New Study Reveals Alcohol Ignition Interlock System Could Save 4,000 Lives Per Year

The debate about whether automakers should be required to install an alcohol ignition interlock system has been going on for some time already. A new report has emerged that 85% of road accidents can be prevented if this system is installed in the car. Adding them would surely increase the cost of a new car, but in the long run, this device may save human lives.

The Alcohol Ignition Interlock System is a mechanism which is installed on a motor vehicle’s dashboard. For the car to start, the driver must first exhale into the device, like a breathalyzer. If the result shows the breath-alcohol concentration is greater than the pre-programmed blood-alcohol concentration, the device prevents the engine from starting.

According to studies carried out by researchers at the University of Michigan Injury Center and the U-M Transportation Research Institute, the answer of how much will this device save is nearly $23 billion and 4,000 lives per year.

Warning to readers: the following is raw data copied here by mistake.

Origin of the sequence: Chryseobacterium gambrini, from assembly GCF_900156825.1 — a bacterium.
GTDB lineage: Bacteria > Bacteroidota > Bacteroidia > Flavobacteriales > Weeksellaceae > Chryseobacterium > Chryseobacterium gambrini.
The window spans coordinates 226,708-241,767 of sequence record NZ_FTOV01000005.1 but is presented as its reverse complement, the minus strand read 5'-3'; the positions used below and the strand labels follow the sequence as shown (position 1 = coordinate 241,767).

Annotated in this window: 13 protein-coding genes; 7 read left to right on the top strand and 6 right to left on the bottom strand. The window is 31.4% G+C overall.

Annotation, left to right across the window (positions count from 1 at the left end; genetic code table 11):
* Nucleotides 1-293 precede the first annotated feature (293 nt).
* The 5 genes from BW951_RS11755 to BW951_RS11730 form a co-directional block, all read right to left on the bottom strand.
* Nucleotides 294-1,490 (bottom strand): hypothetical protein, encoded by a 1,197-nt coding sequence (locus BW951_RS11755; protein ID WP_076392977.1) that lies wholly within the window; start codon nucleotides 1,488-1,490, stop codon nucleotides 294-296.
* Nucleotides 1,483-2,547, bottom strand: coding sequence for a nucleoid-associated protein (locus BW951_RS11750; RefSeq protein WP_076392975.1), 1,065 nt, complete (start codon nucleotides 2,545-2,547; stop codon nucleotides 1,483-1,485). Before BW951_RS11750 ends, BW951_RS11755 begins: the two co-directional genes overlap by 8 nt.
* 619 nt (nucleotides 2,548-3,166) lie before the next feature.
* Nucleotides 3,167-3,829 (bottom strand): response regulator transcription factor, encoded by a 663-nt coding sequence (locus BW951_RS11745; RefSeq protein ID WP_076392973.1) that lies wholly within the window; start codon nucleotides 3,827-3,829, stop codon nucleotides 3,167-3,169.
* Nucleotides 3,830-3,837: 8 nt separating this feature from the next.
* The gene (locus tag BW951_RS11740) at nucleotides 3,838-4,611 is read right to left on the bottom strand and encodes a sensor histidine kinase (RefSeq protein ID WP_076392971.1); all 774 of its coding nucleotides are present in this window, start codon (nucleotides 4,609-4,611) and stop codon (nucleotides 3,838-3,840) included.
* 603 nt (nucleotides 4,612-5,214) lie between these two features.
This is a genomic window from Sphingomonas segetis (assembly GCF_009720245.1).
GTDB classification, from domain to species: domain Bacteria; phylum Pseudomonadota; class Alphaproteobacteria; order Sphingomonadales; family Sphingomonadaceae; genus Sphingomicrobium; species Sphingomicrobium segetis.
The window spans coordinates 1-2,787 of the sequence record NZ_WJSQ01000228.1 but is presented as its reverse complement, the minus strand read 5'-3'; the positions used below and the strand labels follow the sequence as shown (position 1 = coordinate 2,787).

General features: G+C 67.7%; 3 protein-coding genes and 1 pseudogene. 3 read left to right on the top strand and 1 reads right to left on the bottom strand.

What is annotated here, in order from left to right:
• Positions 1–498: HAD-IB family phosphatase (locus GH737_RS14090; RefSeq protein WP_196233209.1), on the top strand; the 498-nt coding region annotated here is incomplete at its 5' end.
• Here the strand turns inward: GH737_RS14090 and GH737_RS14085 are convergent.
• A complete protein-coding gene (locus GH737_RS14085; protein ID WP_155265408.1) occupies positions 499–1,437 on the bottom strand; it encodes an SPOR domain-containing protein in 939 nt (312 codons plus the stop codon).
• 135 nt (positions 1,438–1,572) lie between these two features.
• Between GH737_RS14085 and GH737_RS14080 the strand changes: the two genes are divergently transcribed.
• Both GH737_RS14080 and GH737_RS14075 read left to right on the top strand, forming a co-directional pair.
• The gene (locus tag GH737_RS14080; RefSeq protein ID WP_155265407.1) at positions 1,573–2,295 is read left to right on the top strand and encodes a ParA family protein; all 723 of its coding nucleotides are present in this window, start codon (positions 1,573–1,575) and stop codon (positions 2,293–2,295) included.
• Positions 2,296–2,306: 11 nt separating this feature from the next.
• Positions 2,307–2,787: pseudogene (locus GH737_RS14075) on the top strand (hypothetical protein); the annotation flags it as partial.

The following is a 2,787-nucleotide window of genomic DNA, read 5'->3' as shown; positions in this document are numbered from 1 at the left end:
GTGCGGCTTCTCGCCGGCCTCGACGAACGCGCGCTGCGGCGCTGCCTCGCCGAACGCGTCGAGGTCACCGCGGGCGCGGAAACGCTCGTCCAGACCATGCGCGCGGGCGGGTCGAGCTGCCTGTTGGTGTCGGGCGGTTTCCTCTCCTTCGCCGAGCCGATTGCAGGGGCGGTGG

We knew our modeling would yield significant results, but the sheer numbers of preventable fatalities and serious injuries were surprising.

Patrick Carter
Assistant Professor in the Department of Emergency Medicine at the U-M Medical School and core faculty at the U-Michigan Injury Center

The researchers calculated around 1.25 million non-fatal injuries would be prevented as well, seeing a reduction of 84% of the same. All the lives saved would save the US society approximately $343 billion. Most drivers aged between 21-29 years are prone to road accidents. Around 481,103 deaths and injuries could be prevented, amounting to nearly 35% of total deaths and injuries, as the study shows. Drivers less than 21 years old who engaged in drinking while driving would also benefit considerably, with 194,886 deaths and injuries potentially prevented.

In the meantime, some smartphone app developers are hoping that US will follow the lead set up by France, which made it compulsory for motorists to carry breath analyzers in their cars. Dozen of booze-sniffing apps are currently being worked upon by app developers.

There are no comments

Add yours